This problem was resolved by accident. The only shop in town that sold Generac consumables – the air filter, oil filter and other tune-up items required to maintain the beast are unique to it – was presided over by a fellow who actually knew how to fix them.

Keeping a Generac generator generating is an ongoing undertaking, no less so than performing routine maintenance for a car. It requires an annual service to change its oil, adjust its valves and check its voltage. Ours has also called for a few visits by men in overalls to address a frozen gas regulator, a cracked starter motor and so on. It’s probably no less reliable than a car, but it likes to keep its problems to itself until it’s suddenly needed and it proves reluctant to start.

While it’s clearly intended to require no intervention by its owner, a Generac generator arguably wants a weekly inspection – unlock its case and peek therein to make sure its status lights are as they should be. If it tries to start itself and fails, it will shut itself down to protect its inner workings and do nothing more until someone comes by to see to it. As it will start itself once a week to exercise its engine, its fail-safe mode can go undetected for a considerable time.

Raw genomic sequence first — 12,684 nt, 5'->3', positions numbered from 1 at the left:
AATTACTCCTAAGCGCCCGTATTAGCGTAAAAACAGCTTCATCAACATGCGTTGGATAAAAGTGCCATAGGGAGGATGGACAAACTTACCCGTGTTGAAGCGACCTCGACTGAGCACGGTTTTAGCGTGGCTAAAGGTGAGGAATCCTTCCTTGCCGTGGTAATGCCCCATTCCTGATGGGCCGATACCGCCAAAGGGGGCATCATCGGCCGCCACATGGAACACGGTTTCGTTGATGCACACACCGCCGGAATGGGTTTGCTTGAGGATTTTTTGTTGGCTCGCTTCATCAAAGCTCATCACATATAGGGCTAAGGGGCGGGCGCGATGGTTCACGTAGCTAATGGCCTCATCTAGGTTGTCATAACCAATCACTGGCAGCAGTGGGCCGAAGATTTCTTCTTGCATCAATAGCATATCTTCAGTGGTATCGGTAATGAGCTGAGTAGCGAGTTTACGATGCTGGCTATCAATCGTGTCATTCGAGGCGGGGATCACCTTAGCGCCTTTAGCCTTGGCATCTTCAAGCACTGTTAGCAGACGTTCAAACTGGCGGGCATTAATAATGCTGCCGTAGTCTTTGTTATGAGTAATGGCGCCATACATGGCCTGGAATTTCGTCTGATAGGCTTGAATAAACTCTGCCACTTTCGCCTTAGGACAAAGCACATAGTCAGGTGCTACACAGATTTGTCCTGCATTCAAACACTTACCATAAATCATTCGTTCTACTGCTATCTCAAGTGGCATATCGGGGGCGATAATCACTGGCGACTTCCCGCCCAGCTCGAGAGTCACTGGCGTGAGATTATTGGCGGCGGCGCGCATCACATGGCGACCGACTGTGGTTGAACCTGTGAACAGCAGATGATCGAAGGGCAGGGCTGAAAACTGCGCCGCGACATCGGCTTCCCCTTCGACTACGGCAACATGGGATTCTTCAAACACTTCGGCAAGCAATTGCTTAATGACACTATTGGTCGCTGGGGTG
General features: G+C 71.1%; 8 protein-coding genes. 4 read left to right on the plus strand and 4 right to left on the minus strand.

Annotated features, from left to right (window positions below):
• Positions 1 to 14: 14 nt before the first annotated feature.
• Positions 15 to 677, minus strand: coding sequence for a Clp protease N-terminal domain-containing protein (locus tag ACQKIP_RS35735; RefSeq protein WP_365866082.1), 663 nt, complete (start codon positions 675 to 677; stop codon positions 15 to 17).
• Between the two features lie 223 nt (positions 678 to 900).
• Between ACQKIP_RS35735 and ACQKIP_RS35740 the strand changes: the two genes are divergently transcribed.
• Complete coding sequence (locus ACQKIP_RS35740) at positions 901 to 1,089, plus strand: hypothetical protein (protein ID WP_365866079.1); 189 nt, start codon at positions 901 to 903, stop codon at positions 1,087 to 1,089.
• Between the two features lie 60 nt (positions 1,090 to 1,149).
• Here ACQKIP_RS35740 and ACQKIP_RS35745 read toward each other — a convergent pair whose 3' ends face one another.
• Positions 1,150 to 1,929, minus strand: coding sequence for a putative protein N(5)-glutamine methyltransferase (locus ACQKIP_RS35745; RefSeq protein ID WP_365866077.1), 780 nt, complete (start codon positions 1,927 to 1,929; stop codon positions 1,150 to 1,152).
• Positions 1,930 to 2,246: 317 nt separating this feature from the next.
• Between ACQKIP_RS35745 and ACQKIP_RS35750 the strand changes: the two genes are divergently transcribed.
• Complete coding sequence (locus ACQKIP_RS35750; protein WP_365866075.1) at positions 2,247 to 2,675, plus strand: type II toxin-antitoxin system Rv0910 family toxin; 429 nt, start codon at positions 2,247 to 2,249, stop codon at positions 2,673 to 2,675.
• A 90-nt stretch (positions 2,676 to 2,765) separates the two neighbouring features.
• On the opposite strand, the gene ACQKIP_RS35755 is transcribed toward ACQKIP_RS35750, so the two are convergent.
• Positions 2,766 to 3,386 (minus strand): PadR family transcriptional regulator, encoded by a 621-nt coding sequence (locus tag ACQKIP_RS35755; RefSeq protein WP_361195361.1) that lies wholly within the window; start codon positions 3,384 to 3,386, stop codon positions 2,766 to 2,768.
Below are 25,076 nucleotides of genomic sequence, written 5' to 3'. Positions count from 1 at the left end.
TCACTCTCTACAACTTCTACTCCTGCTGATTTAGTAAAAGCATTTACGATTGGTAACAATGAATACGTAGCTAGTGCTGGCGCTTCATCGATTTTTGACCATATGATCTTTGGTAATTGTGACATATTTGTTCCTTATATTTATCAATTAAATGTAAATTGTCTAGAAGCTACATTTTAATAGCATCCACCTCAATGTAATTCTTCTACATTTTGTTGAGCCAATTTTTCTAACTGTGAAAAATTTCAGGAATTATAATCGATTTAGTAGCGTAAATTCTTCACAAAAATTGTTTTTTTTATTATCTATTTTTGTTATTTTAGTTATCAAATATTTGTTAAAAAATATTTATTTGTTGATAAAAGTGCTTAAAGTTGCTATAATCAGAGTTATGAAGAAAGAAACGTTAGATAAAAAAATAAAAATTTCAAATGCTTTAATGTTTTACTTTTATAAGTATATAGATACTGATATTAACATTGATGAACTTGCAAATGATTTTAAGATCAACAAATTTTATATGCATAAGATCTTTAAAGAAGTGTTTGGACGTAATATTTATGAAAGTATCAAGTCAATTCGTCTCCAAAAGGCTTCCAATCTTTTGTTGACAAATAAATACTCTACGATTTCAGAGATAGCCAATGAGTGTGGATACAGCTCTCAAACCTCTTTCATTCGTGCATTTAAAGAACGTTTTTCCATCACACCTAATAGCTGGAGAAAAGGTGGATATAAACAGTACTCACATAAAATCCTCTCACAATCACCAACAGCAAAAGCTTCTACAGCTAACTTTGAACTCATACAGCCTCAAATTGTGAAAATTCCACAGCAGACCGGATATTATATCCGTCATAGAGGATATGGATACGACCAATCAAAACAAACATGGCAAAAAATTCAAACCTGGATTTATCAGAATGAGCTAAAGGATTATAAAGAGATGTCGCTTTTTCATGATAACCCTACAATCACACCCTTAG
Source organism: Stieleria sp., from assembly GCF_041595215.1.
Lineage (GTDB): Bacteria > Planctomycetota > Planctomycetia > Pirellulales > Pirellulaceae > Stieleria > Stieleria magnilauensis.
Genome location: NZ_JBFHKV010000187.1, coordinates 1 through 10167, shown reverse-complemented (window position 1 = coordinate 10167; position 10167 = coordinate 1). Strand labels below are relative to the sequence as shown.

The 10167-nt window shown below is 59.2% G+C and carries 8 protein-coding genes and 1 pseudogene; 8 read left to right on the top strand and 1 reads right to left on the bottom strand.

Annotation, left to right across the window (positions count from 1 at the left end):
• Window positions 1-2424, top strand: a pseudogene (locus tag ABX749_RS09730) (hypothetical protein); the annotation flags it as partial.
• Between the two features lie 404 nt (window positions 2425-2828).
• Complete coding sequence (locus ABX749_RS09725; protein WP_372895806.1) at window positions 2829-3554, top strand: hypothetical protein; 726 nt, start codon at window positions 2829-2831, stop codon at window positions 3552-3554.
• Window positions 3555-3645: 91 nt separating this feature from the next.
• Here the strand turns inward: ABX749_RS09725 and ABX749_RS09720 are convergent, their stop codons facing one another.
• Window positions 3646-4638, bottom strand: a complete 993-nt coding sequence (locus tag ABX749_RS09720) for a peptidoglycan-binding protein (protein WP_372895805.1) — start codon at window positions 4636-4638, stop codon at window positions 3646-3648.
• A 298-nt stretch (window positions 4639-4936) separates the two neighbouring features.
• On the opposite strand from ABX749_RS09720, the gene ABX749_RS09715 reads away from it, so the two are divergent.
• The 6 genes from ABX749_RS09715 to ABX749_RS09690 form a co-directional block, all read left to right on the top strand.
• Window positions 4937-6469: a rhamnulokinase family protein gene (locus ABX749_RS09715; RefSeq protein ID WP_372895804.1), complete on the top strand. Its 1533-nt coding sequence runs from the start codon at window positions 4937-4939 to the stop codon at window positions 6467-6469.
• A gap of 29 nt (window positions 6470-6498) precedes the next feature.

You can perform the annual service for a Generac generator yourself. Changing its oil, air filter and spark plug are all agreeably easy – checking its value clearance is a bit tricky. This having been said, if you can find a local Generac service person who really knows his stuff, a hundred dollar service call once a year is a well worth it.

While a Generac generator will run on natural gas, you might want to give some thought about having it do so. In many areas, natural gas is pumped by electric motors. If the power’s off for a protracted period, the natural gas can go away as well.

It’s also worth keeping in mind that while a Generac generator starts up automatically, it takes almost a minute to do so – it waits about 45 seconds to make sure that it’s really looking at a power failure, rather than a minor disturbance in the force, and then it takes another ten seconds to get up to speed before it instructs its transfer case to switch it into your building’s electric supply. It’s not a replacement for uninterruptible power supplies for technology that you need to keep on line.